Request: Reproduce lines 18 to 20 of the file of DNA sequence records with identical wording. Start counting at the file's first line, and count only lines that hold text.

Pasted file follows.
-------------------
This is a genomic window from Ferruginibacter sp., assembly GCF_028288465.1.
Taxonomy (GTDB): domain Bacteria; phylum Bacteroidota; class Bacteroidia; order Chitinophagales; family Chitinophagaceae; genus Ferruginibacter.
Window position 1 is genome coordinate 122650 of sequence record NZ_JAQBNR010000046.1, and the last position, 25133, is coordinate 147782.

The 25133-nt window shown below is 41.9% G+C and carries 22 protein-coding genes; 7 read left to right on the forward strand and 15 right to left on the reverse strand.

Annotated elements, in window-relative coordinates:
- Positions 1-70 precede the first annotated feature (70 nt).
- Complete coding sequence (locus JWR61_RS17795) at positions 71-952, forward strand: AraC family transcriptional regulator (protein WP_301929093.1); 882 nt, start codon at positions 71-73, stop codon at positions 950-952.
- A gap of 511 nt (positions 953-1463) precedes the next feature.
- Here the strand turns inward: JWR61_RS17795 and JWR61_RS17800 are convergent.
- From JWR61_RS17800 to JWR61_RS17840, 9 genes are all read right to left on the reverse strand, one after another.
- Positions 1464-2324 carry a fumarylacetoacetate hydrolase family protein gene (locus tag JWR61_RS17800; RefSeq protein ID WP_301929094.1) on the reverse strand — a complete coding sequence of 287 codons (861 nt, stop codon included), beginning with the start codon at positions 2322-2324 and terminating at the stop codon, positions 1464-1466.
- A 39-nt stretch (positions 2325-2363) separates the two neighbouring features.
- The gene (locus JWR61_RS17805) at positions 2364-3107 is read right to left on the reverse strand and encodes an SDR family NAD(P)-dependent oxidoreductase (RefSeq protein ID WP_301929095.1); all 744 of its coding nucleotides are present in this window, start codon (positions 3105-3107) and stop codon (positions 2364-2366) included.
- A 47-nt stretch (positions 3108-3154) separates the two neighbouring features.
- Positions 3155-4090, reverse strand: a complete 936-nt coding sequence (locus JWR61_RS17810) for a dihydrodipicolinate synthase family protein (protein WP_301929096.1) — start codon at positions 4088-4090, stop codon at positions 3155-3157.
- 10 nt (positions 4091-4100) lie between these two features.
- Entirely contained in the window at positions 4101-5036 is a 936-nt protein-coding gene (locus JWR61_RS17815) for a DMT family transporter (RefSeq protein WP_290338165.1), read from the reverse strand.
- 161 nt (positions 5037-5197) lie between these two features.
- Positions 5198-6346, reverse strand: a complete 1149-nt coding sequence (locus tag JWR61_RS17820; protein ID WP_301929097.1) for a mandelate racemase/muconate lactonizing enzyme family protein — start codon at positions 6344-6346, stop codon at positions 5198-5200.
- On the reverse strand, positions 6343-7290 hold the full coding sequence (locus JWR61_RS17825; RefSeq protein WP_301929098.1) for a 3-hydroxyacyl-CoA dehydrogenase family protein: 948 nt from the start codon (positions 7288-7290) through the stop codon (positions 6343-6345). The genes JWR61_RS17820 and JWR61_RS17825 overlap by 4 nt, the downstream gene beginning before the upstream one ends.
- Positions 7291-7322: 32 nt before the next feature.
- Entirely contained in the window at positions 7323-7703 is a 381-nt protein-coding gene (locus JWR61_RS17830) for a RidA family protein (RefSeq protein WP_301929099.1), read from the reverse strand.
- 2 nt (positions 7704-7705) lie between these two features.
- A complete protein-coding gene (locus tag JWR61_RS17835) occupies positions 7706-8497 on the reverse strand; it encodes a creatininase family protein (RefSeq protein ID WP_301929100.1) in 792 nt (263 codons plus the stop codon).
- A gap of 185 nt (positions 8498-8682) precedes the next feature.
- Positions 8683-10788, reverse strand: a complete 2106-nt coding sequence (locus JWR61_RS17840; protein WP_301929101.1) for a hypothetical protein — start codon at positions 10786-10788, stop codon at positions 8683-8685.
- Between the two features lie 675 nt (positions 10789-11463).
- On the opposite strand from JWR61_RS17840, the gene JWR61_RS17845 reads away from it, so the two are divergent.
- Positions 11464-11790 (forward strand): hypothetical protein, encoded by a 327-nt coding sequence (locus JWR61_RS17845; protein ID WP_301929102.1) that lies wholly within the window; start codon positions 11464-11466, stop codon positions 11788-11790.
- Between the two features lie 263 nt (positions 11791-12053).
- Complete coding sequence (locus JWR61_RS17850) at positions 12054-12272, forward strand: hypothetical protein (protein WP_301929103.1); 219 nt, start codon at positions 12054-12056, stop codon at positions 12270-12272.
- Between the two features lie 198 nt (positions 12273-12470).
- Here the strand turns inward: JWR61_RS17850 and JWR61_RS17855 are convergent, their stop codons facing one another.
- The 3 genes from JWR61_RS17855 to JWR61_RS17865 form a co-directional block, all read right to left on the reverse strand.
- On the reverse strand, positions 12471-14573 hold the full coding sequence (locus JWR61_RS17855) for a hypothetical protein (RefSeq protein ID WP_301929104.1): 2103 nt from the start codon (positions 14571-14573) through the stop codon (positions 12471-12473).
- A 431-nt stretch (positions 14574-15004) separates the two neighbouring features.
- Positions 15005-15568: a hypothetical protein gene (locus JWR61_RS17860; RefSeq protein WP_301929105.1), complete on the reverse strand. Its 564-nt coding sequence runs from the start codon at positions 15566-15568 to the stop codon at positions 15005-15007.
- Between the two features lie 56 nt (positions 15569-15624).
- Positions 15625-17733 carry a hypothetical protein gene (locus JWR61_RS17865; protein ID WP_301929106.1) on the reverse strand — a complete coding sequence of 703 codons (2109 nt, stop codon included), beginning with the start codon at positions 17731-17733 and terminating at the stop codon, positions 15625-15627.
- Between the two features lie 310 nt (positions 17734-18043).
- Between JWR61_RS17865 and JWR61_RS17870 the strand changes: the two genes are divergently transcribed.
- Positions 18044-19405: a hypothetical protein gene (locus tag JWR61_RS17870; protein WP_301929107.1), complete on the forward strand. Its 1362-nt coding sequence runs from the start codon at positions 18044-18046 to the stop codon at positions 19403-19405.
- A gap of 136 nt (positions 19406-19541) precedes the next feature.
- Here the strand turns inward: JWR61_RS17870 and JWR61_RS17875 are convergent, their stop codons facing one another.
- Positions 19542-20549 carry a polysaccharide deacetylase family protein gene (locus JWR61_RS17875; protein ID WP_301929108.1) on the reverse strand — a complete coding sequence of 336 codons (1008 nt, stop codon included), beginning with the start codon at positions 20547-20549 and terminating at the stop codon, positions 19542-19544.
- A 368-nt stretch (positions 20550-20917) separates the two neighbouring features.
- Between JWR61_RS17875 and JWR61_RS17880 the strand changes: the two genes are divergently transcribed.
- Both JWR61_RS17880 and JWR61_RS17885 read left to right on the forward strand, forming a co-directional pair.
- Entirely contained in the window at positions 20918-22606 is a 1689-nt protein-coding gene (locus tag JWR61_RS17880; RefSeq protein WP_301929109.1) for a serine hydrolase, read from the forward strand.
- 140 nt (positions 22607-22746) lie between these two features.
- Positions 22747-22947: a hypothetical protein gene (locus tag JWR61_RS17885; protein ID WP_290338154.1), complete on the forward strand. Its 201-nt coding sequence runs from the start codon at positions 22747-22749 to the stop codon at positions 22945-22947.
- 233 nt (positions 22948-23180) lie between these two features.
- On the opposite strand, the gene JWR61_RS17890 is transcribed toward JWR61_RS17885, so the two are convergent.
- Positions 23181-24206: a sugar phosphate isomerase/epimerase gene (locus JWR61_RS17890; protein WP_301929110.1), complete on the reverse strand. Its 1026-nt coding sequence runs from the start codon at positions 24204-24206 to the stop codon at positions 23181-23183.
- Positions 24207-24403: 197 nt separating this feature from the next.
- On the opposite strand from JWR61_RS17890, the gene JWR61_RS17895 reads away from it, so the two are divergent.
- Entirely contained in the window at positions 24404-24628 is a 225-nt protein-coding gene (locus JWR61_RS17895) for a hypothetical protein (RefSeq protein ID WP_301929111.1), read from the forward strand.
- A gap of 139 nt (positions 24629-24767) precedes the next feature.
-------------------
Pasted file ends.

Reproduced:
- 161 nt (positions 5037-5197) lie between these two features.
- Positions 5198-6346, reverse strand: a complete 1149-nt coding sequence (locus tag JWR61_RS17820; protein ID WP_301929097.1) for a mandelate racemase/muconate lactonizing enzyme family protein — start codon at positions 6344-6346, stop codon at positions 5198-5200.
- On the reverse strand, positions 6343-7290 hold the full coding sequence (locus JWR61_RS17825; RefSeq protein WP_301929098.1) for a 3-hydroxyacyl-CoA dehydrogenase family protein: 948 nt from the start codon (positions 7288-7290) through the stop codon (positions 6343-6345). The genes JWR61_RS17820 and JWR61_RS17825 overlap by 4 nt, the downstream gene beginning before the upstream one ends.